En analyse av opprøret mot Hosni Mubarak i 2011 og mot Mohamed Morsi i 2013: Brudd eller kontinuitet 2011-2013?
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- Master theses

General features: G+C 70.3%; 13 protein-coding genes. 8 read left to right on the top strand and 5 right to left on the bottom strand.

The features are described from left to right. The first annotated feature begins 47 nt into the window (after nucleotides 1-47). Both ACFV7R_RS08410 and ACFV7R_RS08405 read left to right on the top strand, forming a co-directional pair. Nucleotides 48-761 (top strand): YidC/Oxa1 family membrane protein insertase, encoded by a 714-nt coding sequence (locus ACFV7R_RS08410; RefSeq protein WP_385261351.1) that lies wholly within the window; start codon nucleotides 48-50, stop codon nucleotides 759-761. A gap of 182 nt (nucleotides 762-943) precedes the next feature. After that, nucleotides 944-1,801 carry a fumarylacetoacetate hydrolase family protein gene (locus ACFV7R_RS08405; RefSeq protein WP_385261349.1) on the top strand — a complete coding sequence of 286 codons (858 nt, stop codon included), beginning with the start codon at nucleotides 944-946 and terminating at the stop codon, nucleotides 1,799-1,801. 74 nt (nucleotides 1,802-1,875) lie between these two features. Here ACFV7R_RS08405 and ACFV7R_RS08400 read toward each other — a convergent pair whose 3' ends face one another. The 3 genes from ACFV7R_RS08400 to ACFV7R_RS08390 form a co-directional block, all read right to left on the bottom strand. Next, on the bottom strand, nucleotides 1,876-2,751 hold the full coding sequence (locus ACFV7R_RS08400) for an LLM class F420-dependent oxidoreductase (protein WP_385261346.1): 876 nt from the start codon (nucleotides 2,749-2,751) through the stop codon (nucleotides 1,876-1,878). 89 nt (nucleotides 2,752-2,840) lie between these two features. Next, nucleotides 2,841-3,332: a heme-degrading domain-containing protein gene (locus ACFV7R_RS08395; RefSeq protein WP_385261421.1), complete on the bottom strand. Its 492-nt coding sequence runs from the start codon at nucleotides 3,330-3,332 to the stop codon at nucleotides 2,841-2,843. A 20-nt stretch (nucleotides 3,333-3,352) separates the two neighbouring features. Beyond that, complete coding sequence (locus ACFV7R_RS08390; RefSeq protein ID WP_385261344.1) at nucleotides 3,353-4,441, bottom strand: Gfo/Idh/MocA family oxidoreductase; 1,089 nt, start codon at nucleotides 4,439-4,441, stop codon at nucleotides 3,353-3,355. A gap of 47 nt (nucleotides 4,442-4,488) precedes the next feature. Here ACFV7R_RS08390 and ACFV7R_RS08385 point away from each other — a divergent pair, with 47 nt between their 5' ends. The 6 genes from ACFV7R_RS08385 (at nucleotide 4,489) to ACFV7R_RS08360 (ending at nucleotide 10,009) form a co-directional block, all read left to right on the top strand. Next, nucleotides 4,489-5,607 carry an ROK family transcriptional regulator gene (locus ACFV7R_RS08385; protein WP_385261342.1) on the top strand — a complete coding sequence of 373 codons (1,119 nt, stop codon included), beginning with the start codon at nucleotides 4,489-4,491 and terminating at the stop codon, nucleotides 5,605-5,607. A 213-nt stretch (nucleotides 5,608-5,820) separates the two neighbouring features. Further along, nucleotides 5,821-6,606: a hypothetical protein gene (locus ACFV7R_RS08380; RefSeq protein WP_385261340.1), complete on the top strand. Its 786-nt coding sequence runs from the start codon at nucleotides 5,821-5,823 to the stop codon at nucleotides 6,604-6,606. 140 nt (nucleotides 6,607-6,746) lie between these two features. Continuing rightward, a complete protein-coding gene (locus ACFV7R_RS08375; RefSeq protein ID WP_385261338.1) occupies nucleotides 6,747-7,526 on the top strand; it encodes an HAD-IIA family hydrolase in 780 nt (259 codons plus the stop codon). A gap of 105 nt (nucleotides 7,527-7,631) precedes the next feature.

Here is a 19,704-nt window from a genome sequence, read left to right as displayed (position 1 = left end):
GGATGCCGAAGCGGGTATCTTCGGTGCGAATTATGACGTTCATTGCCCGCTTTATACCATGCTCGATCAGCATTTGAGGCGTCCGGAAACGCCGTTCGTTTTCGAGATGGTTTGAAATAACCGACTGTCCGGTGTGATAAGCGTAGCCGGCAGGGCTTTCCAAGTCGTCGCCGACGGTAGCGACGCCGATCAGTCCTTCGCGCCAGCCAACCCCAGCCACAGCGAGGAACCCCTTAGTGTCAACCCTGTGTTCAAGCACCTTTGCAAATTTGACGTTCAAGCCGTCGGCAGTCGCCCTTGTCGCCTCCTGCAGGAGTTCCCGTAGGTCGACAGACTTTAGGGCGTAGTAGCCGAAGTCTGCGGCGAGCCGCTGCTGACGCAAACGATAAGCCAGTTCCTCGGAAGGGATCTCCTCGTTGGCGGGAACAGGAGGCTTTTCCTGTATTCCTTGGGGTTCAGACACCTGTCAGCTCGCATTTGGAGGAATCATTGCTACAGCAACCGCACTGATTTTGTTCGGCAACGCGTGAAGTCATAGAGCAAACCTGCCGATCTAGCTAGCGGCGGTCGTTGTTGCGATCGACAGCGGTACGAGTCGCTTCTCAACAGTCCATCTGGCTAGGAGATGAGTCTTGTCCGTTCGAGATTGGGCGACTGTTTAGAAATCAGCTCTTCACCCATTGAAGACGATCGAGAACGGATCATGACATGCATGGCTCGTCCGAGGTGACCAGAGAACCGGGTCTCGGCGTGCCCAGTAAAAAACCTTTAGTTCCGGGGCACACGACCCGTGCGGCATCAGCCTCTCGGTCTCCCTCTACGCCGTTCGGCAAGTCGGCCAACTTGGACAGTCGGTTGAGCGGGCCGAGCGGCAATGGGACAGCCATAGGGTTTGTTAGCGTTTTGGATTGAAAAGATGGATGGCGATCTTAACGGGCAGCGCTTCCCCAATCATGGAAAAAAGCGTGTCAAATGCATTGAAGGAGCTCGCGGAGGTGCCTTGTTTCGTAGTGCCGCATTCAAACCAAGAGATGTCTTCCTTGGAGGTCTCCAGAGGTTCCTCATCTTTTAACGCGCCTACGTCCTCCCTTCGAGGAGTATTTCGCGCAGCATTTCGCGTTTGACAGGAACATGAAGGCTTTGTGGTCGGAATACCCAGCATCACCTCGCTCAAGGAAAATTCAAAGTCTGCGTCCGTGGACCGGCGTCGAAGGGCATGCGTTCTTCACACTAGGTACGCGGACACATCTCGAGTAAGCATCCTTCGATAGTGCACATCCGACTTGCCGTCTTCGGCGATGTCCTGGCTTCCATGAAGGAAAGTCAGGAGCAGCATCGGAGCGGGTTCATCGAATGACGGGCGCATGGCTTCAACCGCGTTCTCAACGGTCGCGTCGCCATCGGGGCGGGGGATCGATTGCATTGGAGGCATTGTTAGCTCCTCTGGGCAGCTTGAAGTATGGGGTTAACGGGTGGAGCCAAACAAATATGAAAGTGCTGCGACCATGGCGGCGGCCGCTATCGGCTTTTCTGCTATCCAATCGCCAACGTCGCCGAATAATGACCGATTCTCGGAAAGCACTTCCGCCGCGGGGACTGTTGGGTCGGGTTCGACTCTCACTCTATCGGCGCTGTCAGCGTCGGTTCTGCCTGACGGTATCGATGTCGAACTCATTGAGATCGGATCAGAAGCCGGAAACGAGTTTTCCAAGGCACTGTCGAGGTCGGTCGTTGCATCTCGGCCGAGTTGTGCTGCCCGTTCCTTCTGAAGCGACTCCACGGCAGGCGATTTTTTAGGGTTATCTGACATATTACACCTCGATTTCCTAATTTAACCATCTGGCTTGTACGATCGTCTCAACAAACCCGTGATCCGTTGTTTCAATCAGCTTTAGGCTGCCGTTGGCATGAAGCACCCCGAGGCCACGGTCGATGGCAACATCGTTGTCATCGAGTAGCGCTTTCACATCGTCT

This thesis aims to analyse the protests in 2011 against Hosni Mubarak and in 2013 against Mohamed Morsi. It all began when a wave of pro-democracy protests and uprisings started in Tunisia in 2010. This wave of protests and uprisings is known as “The Arab Spring”. When the Egyptian people saw what was possible in Tunisia, they got motivated to do the same. The protests against Mubarak started in January 2011, and in February 2011, he was removed from power. In June 2012, Mohamed Morsi became the first democratically elected president in the country after a chaotic transition characterized by conflict between Islamists and liberal opposition groups. However, it didn’t end here. One year after his inauguration, protesters went to the streets and demanded his removal. In July 2013, he was removed from power. In both cases, massive street protests resulted in military intervention and an end to the presidency. The most apparent difference between the two revolts was that the first was against a long-sitting dictator, while the second was against a democratically elected president. The overarching ambition of this thesis is to investigate the similarities and differences between the two protests, with a focus on the different actors involved. The actors I have chosen to analyse are the military, the state institutions and remains of the Mubarak regime, the Muslim Brotherhood, and the liberal opposition. By analysing how they acted from 2011 to 2013, I hope to answer whether it is most fitting to treat it as one long revolt or two different. To achieve this, I will split this period into smaller sections and analyse what happened in general and how the actors acted specifically. I argue that it makes the most sense to treat this as two different revolts, mainly because all the actors analysed didn´t take the same stance in 2013 as in 2011. The liberal opposition didn’t have enough power to decide the outcome alone. They depended on support from other groups, and who that was varied according to what paid off for themselves. The Muslim Brotherhood went from being a part of the revolutionary coalition, to focusing on winning power in elections, to having to defend themselves from protests. The military went from taking a neutral stance in 2011 to publicly show support to the protesters from the start in 2013. The remains of the Mubarak regime went from defending the government to mobilizing against it. This analysis has shown me that they all were opportunists who cared more about securing their own interests and position in future Egypt than the democratic process.